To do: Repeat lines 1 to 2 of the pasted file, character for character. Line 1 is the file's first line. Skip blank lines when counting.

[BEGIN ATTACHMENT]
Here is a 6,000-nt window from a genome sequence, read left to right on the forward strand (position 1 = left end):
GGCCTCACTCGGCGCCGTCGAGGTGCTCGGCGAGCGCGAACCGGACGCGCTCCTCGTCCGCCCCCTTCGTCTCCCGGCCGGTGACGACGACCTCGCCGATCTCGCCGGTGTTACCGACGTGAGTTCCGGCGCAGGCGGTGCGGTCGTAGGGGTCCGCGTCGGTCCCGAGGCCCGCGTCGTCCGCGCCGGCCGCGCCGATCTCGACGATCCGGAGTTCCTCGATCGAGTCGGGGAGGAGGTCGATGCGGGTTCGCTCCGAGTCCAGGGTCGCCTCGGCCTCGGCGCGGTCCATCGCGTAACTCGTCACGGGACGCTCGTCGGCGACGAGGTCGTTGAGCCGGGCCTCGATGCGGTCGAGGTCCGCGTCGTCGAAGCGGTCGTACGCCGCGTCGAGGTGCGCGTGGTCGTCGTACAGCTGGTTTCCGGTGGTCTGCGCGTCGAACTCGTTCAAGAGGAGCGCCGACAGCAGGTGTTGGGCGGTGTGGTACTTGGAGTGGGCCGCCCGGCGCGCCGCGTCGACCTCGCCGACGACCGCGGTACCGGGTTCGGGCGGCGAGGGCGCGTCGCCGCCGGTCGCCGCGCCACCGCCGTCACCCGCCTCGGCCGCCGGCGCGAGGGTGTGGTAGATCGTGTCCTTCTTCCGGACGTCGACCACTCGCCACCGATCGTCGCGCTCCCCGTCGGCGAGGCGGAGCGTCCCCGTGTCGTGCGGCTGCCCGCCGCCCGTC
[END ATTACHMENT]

Here is a 6,000-nt window from a genome sequence, read left to right on the forward strand (position 1 = left end):
GGCCTCACTCGGCGCCGTCGAGGTGCTCGGCGAGCGCGAACCGGACGCGCTCCTCGTCCGCCCCCTTCGTCTCCCGGCCGGTGACGACGACCTCGCCGATCTCGCCGGTGTTACCGACGTGAGTTCCGGCGCAGGCGGTGCGGTCGTAGGGGTCCGCGTCGGTCCCGAGGCCCGCGTCGTCCGCGCCGGCCGCGCCGATCTCGACGATCCGGAGTTCCTCGATCGAGTCGGGGAGGAGGTCGATGCGGGTTCGCTCCGAGTCCAGGGTCGCCTCGGCCTCGGCGCGGTCCATCGCGTAACTCGTCACGGGACGCTCGTCGGCGACGAGGTCGTTGAGCCGGGCCTCGATGCGGTCGAGGTCCGCGTCGTCGAAGCGGTCGTACGCCGCGTCGAGGTGCGCGTGGTCGTCGTACAGCTGGTTTCCGGTGGTCTGCGCGTCGAACTCGTTCAAGAGGAGCGCCGACAGCAGGTGTTGGGCGGTGTGGTACTTGGAGTGGGCCGCCCGGCGCGCCGCGTCGACCTCGCCGACGACCGCGGTACCGGGTTCGGGCGGCGAGGGCGCGTCGCCGCCGGTCGCCGCGCCACCGCCGTCACCCGCCTCGGCCGCCGGCGCGAGGGTGTGGTAGATCGTGTCCTTCTTCCGGACGTCGACCACTCGCCACCGATCGTCGCGCTCCCCGTCGGCGAGGCGGAGCGTCCCCGTGTCGTGCGGCTGCCCGCCGCCCGTC